ACT News

Gastro outbreak hit cruise that left Sydney in October

More than 150 people travelling on a musical cruise featuring Australian and international stars and Opera Australia performers were struck down by gastro in October.

It's the third cruise ship leaving from Sydney in the past two months that has had multiple reported cases of gastro affect passengers, and the second by the same operator Royal Caribbean.

There was a gastro outbreak on the Radiance of the Seas ship that left Sydney Harbour in October.
There was a gastro outbreak on the Radiance of the Seas ship that left Sydney Harbour in October. Photo: Michel Verdure

Touted as a "floating stage", the Radiance of the Seas left Sydney Harbour on October 24, for an eight-day voyage on which opera, classical and musical theatre performances were scheduled to take place.

Australian performers Anthony Warlow, Jonathan Welch and Mark Vincent, and Broadway star Liz Callaway were all booked to perform.

A Canberra woman who fell ill on the cruise, and who does not want to be named in case it affects any claim from the cruise operator, said it looked to her as though it was not the ship's first outbreak.

She said sanitisation stations were set up quickly, and the buffet, to which passengers usually helped themselves, was instead staffed by waiters who handed out plates one by one.


The sanitisation stations were staffed by cruise employees who would squirt passengers' hands with disinfectant on the way in and out of public areas.

"They were so quick to get the sanitisation stations up and staff serving the food that way and they pulled staff from all over the ship, so it wasn't just the normal dining staff," she said.

Medical staff handed fact sheets to sick people, explaining what to eat and how to treat the illness.

She said some shows were cancelled after performers and staff also fell ill, although the cruise company denied any performances were cancelled.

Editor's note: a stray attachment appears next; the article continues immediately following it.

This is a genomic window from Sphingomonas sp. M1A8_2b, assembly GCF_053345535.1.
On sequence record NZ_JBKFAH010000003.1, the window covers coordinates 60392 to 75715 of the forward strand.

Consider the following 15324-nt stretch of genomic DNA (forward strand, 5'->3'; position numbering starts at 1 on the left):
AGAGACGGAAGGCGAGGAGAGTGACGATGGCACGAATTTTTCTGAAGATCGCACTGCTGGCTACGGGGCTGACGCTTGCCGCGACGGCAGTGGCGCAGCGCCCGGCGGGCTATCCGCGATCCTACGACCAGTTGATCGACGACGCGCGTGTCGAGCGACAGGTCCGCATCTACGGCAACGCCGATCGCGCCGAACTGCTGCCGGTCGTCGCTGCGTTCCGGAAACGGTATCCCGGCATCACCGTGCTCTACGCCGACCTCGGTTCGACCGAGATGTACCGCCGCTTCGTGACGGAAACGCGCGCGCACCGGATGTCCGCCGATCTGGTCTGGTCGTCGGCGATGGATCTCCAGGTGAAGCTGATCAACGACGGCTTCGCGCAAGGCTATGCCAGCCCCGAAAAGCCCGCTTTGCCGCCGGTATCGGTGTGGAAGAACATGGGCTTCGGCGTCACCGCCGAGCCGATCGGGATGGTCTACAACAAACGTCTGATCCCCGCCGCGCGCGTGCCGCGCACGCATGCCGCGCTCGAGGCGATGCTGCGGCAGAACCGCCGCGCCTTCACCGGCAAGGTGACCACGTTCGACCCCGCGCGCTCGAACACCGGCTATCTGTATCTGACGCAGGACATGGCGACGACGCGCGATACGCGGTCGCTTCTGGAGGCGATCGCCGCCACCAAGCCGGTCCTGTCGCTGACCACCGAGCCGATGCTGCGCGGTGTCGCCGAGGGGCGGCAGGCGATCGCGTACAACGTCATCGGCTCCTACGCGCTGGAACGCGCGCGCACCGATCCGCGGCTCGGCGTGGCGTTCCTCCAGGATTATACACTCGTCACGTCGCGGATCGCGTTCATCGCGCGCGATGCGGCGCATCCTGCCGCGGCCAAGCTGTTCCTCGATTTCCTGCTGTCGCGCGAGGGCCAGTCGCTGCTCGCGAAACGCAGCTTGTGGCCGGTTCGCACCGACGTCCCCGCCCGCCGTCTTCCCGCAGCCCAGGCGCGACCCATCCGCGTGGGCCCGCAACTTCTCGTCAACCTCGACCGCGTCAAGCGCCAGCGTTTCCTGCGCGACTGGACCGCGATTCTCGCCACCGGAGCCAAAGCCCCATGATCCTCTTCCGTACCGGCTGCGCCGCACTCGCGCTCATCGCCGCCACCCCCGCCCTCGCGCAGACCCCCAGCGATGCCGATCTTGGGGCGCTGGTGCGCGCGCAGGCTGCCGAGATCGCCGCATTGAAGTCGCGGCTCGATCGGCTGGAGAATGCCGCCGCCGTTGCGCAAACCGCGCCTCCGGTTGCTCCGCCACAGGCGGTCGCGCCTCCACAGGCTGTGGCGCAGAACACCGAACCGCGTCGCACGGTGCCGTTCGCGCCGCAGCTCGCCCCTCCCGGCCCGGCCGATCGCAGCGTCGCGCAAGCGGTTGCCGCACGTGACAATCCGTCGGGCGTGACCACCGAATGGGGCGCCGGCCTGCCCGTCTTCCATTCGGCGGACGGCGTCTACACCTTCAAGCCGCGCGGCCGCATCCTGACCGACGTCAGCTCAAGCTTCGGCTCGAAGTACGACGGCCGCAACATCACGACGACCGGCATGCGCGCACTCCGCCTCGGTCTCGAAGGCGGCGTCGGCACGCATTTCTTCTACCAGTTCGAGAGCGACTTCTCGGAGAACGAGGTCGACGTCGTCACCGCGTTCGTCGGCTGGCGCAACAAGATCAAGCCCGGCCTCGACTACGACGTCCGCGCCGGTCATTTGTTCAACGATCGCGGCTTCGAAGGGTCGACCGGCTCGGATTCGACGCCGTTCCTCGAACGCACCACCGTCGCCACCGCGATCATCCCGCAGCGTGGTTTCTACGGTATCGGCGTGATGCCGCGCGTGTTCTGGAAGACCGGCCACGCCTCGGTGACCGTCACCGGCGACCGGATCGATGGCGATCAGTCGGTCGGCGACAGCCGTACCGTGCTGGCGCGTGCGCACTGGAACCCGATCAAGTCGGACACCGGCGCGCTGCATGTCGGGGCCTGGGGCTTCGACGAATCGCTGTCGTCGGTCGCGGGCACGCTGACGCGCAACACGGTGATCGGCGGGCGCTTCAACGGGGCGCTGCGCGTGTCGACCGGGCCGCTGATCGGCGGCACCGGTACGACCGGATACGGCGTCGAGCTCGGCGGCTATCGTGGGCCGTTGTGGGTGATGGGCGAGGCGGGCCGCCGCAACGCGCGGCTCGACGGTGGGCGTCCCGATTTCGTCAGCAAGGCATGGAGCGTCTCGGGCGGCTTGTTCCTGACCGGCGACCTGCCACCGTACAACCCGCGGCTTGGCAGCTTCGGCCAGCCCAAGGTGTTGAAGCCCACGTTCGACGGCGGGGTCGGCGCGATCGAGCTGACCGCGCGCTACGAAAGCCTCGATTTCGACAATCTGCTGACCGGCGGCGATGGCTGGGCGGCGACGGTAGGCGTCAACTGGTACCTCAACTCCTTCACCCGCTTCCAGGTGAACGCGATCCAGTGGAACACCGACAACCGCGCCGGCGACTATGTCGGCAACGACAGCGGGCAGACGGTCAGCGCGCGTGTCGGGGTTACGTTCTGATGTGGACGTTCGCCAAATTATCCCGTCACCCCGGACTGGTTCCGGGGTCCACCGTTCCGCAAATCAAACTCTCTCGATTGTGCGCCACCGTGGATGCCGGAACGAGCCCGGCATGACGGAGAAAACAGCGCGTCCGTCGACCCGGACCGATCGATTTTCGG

A spokesman for Opera Australia, which had about five performers on the ship, said none of its performers reported falling ill.

The Canberra woman said she became sick on the cruise's last night, and that at one point she had to be taken to the medical centre in a wheelchair for a second round of medicine.

"What I had for lunch that day was obviously contaminated, because I took absolutely every precaution. In fact, a friend of mine on the cruise said, 'I can't believe how often you're doing your hands'," she said.

She also used paper towels to open bathroom doors, and avoided the pool and gym, which she said weren't closed after people became ill, although the kids' pool was.

She and other sick passengers were quarantined to their rooms, but at one point she said she had to wait two hours for ice to be brought to her room.

The woman said she and about 50 other sick passengers were the last ones off the ship once it docked, and were forced to wait nearly an hour in a room with no seating, forcing some to lie on the floor.

On leaving the ship, passengers were handed cards apologising for the outbreak and offering cruise credits. But the passenger said when she tried to contact the number, it didn't work.

She eventually found the right number, but the cruise company had yet to finalise an arrangement.

A spokeswoman for Royal Caribbean said that following the eight night sailing, the ship and terminal underwent an "enhanced cleaning and sanitisation", and that relevant health authorities were alerted.

She said of 2661 total passengers, 1802 guests and 859 crew, 175 reported feeling sick. While at sea, the cruise asks anyone with symptoms to advise staff on the ship as soon as possible.

"As well, all new guests embarking receive a letter at boarding that asks them to advise if they have experienced any gastrointestinal symptoms within the last three days – it is very important that guests advise us of any illness," she said.

A spokeswoman for the south east Sydney local health district confirmed they were contacted by the ship at the time of the outbreak.